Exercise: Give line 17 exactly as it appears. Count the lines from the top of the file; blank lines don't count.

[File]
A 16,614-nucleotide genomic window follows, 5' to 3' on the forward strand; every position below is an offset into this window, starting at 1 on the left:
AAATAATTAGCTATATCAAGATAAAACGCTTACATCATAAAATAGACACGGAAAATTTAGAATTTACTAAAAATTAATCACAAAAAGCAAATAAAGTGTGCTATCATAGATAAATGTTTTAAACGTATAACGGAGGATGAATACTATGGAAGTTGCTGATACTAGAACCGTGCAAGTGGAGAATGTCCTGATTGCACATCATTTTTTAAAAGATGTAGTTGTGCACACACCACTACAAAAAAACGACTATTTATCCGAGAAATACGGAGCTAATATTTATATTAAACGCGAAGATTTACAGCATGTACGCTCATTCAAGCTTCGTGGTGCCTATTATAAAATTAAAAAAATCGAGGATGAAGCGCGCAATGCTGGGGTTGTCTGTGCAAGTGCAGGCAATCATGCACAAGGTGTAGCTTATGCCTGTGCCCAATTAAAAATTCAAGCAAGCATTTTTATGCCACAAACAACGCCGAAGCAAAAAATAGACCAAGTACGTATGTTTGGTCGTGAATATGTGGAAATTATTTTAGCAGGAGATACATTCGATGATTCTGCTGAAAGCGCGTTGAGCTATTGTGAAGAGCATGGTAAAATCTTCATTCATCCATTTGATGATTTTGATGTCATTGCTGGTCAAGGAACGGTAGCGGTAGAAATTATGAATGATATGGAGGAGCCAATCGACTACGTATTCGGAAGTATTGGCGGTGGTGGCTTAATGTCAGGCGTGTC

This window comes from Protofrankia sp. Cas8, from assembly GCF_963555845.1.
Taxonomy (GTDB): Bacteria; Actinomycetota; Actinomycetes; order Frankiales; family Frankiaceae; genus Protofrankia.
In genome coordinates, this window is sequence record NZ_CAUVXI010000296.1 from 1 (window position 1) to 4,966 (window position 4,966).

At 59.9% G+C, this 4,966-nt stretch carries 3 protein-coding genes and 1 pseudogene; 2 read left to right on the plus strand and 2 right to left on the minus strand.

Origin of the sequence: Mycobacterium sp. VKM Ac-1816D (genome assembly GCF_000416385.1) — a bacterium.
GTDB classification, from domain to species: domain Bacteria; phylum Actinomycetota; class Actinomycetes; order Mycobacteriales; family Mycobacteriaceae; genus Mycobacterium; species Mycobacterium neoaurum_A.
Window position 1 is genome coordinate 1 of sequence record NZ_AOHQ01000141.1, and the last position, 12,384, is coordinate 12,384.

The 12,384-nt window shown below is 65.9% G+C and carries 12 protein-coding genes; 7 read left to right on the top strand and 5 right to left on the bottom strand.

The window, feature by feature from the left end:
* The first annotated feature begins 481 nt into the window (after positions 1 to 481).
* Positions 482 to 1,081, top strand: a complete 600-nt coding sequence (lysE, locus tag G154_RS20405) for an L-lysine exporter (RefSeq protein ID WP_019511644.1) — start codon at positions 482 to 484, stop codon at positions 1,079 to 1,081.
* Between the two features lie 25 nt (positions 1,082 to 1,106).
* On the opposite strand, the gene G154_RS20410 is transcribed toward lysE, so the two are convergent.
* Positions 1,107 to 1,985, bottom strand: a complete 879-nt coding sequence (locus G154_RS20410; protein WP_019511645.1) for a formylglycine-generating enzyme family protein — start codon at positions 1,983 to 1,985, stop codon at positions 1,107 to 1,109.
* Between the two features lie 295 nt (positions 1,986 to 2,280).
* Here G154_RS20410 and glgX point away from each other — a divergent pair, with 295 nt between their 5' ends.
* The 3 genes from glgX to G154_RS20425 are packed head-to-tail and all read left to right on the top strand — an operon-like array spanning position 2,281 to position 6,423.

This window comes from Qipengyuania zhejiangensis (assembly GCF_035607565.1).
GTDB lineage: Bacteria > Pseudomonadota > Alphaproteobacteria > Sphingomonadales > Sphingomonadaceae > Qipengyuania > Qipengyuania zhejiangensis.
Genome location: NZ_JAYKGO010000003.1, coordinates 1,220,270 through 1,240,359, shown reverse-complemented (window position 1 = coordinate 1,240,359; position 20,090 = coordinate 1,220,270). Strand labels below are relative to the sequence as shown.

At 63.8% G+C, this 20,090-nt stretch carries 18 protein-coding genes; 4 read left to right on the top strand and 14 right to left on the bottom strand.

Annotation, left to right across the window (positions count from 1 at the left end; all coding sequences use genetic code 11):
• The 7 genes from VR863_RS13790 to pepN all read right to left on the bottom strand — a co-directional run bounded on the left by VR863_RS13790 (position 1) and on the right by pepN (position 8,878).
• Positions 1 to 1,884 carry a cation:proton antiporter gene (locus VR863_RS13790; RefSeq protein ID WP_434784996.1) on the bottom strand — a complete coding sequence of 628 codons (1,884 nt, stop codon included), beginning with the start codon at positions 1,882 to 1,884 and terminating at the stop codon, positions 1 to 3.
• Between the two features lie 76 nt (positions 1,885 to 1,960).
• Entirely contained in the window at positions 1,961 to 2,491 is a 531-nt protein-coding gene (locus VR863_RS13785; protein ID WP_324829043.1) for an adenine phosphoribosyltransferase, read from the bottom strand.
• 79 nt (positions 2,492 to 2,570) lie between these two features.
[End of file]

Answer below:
* Between the two features lie 295 nt (positions 1,986 to 2,280).